Finding suspicious activity on computer systems
Rowe, Neil C.
Garfinkel, Simson L.
MetadataShow full item record
When computer systems are found during law enforcement, peacekeeping, counter-insurgency or similar operations, a key problem for forensic investigators is to identify useful subject-specific information in a sea of routine and uninteresting data. For instance, when a computer is obtained during a search of a criminal organization, investigators are not as much interested in the machines used for surfing the Internet as the machines used for accounting of drug deals and emailing to co-conspirators. We are doing research on tools to enable investigators to more quickly find such relevant information. We focus on the directory metadata of a computer drive, the listing of the stored files and directories and their properties, since examining it requires much less time than examining file contents. We discuss first what ways people try to hide things on drives. We then discuss clues that suggest concealment or atypical usage of a drive, including encryption, oddities in file names, clusters of deletions, atypical average values, and atypical clusters of files. We report on experiments we have conducted with a corpus of drives purchased from a range of countries. Processing extracted the directory metadata, classified each file, and calculated suspiciousness metrics on the drives. Experimental results showed we could identify some suspicious drives within our corpus but with a certain number of false alarms.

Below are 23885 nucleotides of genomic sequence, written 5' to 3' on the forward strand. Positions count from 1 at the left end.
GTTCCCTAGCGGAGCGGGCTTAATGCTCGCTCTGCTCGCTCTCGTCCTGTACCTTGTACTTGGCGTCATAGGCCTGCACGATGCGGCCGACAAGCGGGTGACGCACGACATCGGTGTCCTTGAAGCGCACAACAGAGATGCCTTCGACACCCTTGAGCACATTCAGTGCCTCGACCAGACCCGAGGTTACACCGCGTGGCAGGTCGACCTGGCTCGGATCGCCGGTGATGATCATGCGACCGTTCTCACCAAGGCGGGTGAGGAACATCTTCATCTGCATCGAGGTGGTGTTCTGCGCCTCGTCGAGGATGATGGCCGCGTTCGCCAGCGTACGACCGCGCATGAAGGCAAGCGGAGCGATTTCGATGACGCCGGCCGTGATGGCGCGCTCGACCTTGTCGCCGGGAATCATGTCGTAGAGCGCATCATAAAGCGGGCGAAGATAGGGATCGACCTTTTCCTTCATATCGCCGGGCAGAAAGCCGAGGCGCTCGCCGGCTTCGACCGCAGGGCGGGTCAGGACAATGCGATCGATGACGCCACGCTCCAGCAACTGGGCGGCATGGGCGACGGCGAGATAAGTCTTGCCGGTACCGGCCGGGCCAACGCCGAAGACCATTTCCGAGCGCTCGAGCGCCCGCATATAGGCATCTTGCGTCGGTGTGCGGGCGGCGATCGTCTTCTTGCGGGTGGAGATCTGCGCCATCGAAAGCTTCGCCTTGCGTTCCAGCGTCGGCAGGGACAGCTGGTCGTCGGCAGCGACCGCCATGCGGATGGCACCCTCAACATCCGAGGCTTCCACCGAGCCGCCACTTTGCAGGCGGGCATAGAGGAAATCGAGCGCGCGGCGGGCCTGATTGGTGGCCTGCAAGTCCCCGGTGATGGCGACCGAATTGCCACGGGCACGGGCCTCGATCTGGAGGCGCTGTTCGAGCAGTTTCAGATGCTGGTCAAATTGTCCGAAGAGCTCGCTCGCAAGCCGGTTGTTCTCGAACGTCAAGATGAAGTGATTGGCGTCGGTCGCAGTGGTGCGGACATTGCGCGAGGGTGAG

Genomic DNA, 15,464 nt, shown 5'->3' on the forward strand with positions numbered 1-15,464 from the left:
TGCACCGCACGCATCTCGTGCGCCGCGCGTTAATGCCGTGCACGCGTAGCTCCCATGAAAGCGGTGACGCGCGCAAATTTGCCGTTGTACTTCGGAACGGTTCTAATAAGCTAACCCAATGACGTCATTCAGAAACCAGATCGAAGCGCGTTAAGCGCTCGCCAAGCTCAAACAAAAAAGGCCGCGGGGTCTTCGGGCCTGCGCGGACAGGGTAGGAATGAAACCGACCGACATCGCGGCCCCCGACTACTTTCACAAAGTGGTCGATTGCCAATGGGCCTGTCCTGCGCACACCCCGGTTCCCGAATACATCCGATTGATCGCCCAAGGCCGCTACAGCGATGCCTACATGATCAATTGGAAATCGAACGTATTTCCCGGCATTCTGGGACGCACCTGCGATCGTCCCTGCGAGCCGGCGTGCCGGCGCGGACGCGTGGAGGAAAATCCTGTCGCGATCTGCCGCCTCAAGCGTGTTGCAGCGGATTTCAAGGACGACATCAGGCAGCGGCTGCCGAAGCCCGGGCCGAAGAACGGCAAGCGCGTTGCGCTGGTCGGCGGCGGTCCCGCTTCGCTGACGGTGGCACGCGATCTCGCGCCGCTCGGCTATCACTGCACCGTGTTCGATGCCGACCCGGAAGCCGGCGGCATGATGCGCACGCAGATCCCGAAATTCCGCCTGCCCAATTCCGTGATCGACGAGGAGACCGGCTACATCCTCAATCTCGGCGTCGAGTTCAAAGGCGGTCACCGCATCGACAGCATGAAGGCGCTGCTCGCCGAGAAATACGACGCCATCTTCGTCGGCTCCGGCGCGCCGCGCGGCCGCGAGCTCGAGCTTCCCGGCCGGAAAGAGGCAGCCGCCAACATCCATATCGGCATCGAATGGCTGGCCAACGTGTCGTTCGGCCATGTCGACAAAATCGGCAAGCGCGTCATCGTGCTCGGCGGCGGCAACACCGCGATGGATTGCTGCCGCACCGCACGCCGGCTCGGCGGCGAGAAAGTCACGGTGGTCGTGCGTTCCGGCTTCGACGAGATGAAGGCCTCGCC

This paper appeared in the Proc. 11th European Conf. on Information Warfare and Security, Laval, France, July 2012.
RightsThis publication is a work of the U.S. Government as defined in Title 17, United States Code, Section 101. Copyright protection is not available for this work in the United States.
Showing items related by title, author, creator and subject.
Taguchi, James K. (Monterey, California: Naval Postgraduate School, 2013-06);With digital storage becoming cheaper, bigger, and more prevalent, finding evidence from the hard drives collected for a case is too difficult and time consuming. Simply reading an entire drive takes hours and it takes ...
Young, Joel; Foster, Kristina; Garfinkel, Simson; Fairbanks, Kevin (2012-12);Using an alternative approach to traditional file hashing, digital forensic investigators can hash individually sampled subject drives on sector boundaries and then check these hashes against a prebuilt database, making ...
Hoge, James Claude (Monterey, California. Naval Postgraduate School, 1982-12);Since the start of the computer era, information users have been restricted by inadequate and expensive data storage. The development of solid state memory, soft storage media (floppy disk drives), drum memory drives and ...